The plugs were removed from some of the instruments and inspected and cleaned. The plugs were in A1 condition.

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John inspects
John inspects

Inspection continues, it goes well

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Wiring check
Wiring check

The wiring was visually checked, the insulation was in great condition.

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John spent quite some time inspecting the wiring on the aircraft and cleaning various connectors to make sure it was safe to apply power to the instruments, most of the plugs were removed from the instruments and cleaned, the wiring was found to be in excellent condition. A visual check was made to the wiring to ensure safety.
Inspections included testing the insulation on the wiring, visual inspection of the plugs, continuity checks on the lighting circuits and a general condition inspection. John was more than pleased with the condition of the wiring.
After fully testing the wiring the new power supply was temporarily connected to the engineers panel lighting and this was the result. We found that the fuse protection boards John had supplied were excess to requirements because we had found the original lighting transformer output side fuses (all rated at 5amps) to be serviceable in operation so the fuse boards were not installed. They remain available for any future use for any failures as original specification fuses are unlikely to be obtainable.
Lighting on!
Lighting on!

Some of the instrument lighting is now working

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Overhead panel
Overhead panel

The overhead panel works a treat

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Lighting on!
Lighting on!

Some of the instrument lighting is now working

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Light
Light

Some of the engineers panel illuminated, the cockpit is becoming more alive

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Light
Light

Lights not seen for 36 years

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Light
Light

Some of the engineers panel illuminated, the cockpit is becoming more alive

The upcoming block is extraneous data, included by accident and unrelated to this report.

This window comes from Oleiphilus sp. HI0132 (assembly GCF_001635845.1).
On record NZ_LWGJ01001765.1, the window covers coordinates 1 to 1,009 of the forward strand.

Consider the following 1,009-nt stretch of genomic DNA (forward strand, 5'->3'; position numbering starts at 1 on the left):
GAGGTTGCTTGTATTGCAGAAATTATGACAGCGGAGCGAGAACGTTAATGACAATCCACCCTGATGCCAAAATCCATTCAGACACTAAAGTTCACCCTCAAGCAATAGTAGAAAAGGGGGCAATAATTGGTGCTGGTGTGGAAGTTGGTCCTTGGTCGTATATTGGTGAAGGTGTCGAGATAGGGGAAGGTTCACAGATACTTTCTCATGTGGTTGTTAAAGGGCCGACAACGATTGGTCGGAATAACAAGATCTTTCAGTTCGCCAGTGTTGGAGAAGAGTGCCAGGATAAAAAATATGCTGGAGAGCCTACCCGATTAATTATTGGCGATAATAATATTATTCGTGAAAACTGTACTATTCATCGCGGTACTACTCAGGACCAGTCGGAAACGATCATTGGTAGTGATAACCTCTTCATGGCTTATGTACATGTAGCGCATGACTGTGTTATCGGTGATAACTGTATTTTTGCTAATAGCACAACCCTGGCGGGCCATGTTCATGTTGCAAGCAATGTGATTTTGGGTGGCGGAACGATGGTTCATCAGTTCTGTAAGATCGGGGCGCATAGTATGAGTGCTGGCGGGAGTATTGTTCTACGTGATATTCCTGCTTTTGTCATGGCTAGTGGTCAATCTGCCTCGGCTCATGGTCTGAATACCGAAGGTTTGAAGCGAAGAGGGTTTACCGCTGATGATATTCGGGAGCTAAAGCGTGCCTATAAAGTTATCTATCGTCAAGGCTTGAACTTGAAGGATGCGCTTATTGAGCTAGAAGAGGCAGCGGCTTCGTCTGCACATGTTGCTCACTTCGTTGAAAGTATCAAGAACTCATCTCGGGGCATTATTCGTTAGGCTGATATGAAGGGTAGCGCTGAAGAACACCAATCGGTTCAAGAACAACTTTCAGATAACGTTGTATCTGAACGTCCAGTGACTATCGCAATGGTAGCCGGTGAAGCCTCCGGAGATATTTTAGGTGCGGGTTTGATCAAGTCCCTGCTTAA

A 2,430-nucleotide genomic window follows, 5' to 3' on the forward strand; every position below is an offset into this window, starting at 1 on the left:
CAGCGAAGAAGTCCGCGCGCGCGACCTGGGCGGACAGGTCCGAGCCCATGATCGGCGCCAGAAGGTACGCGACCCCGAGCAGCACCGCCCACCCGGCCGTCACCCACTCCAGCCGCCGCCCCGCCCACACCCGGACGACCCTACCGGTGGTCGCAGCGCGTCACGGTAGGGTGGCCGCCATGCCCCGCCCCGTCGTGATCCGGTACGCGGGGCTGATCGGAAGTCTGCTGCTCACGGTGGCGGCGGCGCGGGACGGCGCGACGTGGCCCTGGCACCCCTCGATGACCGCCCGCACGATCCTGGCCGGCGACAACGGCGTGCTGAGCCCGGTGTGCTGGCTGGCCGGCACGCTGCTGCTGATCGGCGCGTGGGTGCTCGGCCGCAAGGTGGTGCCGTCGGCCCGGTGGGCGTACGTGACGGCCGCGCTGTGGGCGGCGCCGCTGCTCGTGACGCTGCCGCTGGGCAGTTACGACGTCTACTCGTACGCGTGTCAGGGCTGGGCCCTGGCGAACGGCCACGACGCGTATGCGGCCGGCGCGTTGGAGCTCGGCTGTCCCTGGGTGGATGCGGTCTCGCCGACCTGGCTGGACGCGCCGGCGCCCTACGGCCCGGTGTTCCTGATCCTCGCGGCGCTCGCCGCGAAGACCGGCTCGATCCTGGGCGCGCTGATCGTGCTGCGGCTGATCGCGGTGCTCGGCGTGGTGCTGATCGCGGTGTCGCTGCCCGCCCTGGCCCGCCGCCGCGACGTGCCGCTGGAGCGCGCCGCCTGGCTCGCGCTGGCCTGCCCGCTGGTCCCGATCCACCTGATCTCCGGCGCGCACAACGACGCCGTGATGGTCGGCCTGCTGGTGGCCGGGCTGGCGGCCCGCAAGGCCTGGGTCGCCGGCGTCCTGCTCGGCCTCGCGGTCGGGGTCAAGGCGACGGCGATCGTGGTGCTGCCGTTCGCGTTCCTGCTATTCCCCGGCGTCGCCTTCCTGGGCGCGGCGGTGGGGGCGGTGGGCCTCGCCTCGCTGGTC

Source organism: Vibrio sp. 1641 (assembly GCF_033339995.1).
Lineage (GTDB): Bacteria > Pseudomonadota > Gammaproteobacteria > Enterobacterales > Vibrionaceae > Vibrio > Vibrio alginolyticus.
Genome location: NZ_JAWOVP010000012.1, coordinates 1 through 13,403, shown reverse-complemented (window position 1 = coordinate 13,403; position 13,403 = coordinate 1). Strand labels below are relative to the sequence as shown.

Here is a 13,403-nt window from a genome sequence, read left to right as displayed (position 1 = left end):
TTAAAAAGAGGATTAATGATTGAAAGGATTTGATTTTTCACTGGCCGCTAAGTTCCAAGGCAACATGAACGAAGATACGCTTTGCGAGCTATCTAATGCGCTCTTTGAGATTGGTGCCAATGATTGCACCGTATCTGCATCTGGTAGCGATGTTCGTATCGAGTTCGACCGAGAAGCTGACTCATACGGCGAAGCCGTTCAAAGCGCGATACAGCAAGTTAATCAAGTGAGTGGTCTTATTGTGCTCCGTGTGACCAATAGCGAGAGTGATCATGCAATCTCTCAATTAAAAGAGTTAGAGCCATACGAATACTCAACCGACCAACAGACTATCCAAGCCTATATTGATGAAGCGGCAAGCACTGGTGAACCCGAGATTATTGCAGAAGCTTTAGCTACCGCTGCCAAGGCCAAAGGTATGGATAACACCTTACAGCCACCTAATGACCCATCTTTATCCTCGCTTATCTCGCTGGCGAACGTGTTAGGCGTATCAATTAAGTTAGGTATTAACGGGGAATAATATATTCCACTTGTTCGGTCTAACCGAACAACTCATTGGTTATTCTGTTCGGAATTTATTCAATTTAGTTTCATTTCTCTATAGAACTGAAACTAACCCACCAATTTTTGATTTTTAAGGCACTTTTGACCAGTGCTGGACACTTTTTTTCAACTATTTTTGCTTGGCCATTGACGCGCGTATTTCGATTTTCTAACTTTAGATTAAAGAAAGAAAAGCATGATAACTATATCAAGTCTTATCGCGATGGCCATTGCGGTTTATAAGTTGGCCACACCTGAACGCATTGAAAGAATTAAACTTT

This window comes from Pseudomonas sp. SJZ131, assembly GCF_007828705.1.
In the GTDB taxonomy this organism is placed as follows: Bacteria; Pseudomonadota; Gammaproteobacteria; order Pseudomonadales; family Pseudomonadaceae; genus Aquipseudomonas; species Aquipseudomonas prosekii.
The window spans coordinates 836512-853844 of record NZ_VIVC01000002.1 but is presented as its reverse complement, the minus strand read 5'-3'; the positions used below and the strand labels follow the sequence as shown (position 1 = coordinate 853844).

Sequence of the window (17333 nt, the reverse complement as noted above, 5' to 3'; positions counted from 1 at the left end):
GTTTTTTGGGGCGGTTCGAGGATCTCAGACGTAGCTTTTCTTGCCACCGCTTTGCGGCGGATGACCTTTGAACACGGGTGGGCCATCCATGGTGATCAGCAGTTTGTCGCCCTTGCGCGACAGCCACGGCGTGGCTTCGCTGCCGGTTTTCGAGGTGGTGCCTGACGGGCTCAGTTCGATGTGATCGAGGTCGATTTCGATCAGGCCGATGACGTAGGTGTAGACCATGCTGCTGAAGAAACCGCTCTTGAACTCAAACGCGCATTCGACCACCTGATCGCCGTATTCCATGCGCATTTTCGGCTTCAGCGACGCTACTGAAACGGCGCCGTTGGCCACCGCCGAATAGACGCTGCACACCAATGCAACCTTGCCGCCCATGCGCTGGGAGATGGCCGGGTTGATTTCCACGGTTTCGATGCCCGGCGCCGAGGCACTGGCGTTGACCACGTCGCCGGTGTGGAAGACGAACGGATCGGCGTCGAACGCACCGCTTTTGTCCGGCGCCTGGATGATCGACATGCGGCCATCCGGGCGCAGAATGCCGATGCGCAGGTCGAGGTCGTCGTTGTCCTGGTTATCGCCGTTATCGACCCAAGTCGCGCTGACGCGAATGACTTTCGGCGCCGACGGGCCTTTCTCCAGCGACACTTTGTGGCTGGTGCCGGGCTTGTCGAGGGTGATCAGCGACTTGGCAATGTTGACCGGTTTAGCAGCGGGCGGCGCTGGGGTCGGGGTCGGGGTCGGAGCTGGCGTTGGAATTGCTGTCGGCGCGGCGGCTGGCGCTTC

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It was close to the end of the day (5.30pm) so we removed the power supply and re assembled the aircraft ready for cockpit visits. The DAS volunteers were more than happy with the progress that day.

(Day three of work) 4th June 2013

In attendance : Graham Cahill, John Dunlevy

 

Graham Cahill’s account of the day

 

Today John powered up the remaining panels on the engineers station and I spent the morning meeting with the DAS volunteers discussing other issues, my afternoon was spent preparing access to the centre console transformers (With the guidance of John) in readiness for our next visit.

It was a true pleasure to spend the day working with John and he spoke often about the history of the aircraft and how he loves them so much.

Access was a problem and I understand how the engineers had such a love hate relationship with this aircraft, G-AXDN’s cockpit seems significantly smaller than the production cockpits because of all the extra equipment and different seats so it was very cramped by the time we had he tools, light, fan etc in with us. John soon had the engineers panel lit up but he could only light the panels individually we will complete the panel on our next visit.

Here are some of the photos taken today.

Wiring installed
Wiring installed

John connects the engineers panel to the power supply.

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Lights
Lights

More of the engineers panel comes to life

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Wiring installed
Wiring installed

John connects the engineers panel to the power supply.

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Engineers panel
Engineers panel

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Engineers panel
Engineers panel

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Engineers panel
Engineers panel

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Engineers panel
Engineers panel

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Access to the centre console transformers was difficult, the Pilots and co pilots controls were just perfectly positioned so access to the screws was restricted (to say the least) in the picture below (Left) the arrows indicate the position of the centre console transformers which are buried behind the console instruments.

You can see the transformers in the following pictures below.

Transformer location
Transformer location

Center Console transformers just visible

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Transformer location
Transformer location

Can just make out the transformers behind the grey side panel cover

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Transformer location
Transformer location

Center Console transformers just visible

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Click to enlarge

We remove the side panels to the center console (each panel is held on with 10 bolts) to gain access to the transformers

Once the side panels were removed the transformers were more visible as shown below

Here you see the transformer mounting bracket viewed from the Co pilots side